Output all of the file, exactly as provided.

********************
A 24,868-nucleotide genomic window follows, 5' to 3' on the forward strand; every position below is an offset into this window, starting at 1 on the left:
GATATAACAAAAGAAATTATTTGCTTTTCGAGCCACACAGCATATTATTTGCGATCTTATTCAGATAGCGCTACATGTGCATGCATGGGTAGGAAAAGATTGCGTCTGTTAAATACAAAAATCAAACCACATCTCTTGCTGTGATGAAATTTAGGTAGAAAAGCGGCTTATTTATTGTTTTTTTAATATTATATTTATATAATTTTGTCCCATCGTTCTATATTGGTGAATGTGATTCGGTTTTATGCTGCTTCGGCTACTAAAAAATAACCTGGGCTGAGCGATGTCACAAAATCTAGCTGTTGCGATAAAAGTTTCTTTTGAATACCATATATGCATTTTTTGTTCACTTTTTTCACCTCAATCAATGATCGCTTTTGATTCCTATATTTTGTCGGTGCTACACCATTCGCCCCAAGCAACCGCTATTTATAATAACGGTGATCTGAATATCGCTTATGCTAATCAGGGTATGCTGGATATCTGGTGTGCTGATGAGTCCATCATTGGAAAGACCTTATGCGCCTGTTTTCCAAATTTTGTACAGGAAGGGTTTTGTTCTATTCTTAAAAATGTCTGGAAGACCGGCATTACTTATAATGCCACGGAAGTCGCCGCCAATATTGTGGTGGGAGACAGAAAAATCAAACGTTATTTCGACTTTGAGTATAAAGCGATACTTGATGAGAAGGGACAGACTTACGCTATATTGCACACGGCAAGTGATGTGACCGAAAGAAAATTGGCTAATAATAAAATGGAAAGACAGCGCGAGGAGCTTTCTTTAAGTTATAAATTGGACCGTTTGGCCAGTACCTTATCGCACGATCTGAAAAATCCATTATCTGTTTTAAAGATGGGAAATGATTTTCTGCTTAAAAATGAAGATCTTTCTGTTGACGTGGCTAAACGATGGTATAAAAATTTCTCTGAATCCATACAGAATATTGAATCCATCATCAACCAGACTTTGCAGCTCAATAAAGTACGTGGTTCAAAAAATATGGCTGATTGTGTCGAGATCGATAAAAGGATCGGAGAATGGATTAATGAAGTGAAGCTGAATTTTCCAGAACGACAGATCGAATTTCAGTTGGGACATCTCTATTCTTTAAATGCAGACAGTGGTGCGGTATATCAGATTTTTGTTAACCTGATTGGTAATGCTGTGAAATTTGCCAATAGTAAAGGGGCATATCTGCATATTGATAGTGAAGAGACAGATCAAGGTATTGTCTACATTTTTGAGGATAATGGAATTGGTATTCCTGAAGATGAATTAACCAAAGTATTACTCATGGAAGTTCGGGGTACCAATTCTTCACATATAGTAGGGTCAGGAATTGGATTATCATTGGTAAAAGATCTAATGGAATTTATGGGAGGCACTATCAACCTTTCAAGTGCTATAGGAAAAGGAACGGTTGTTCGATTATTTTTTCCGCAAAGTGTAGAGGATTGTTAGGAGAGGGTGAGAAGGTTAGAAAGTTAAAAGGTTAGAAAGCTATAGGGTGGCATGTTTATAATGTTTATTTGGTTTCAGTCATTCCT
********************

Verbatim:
A 24,868-nucleotide genomic window follows, 5' to 3' on the forward strand; every position below is an offset into this window, starting at 1 on the left:
GATATAACAAAAGAAATTATTTGCTTTTCGAGCCACACAGCATATTATTTGCGATCTTATTCAGATAGCGCTACATGTGCATGCATGGGTAGGAAAAGATTGCGTCTGTTAAATACAAAAATCAAACCACATCTCTTGCTGTGATGAAATTTAGGTAGAAAAGCGGCTTATTTATTGTTTTTTTAATATTATATTTATATAATTTTGTCCCATCGTTCTATATTGGTGAATGTGATTCGGTTTTATGCTGCTTCGGCTACTAAAAAATAACCTGGGCTGAGCGATGTCACAAAATCTAGCTGTTGCGATAAAAGTTTCTTTTGAATACCATATATGCATTTTTTGTTCACTTTTTTCACCTCAATCAATGATCGCTTTTGATTCCTATATTTTGTCGGTGCTACACCATTCGCCCCAAGCAACCGCTATTTATAATAACGGTGATCTGAATATCGCTTATGCTAATCAGGGTATGCTGGATATCTGGTGTGCTGATGAGTCCATCATTGGAAAGACCTTATGCGCCTGTTTTCCAAATTTTGTACAGGAAGGGTTTTGTTCTATTCTTAAAAATGTCTGGAAGACCGGCATTACTTATAATGCCACGGAAGTCGCCGCCAATATTGTGGTGGGAGACAGAAAAATCAAACGTTATTTCGACTTTGAGTATAAAGCGATACTTGATGAGAAGGGACAGACTTACGCTATATTGCACACGGCAAGTGATGTGACCGAAAGAAAATTGGCTAATAATAAAATGGAAAGACAGCGCGAGGAGCTTTCTTTAAGTTATAAATTGGACCGTTTGGCCAGTACCTTATCGCACGATCTGAAAAATCCATTATCTGTTTTAAAGATGGGAAATGATTTTCTGCTTAAAAATGAAGATCTTTCTGTTGACGTGGCTAAACGATGGTATAAAAATTTCTCTGAATCCATACAGAATATTGAATCCATCATCAACCAGACTTTGCAGCTCAATAAAGTACGTGGTTCAAAAAATATGGCTGATTGTGTCGAGATCGATAAAAGGATCGGAGAATGGATTAATGAAGTGAAGCTGAATTTTCCAGAACGACAGATCGAATTTCAGTTGGGACATCTCTATTCTTTAAATGCAGACAGTGGTGCGGTATATCAGATTTTTGTTAACCTGATTGGTAATGCTGTGAAATTTGCCAATAGTAAAGGGGCATATCTGCATATTGATAGTGAAGAGACAGATCAAGGTATTGTCTACATTTTTGAGGATAATGGAATTGGTATTCCTGAAGATGAATTAACCAAAGTATTACTCATGGAAGTTCGGGGTACCAATTCTTCACATATAGTAGGGTCAGGAATTGGATTATCATTGGTAAAAGATCTAATGGAATTTATGGGAGGCACTATCAACCTTTCAAGTGCTATAGGAAAAGGAACGGTTGTTCGATTATTTTTTCCGCAAAGTGTAGAGGATTGTTAGGAGAGGGTGAGAAGGTTAGAAAGTTAAAAGGTTAGAAAGCTATAGGGTGGCATGTTTATAATGTTTATTTGGTTTCAGTCATTCCT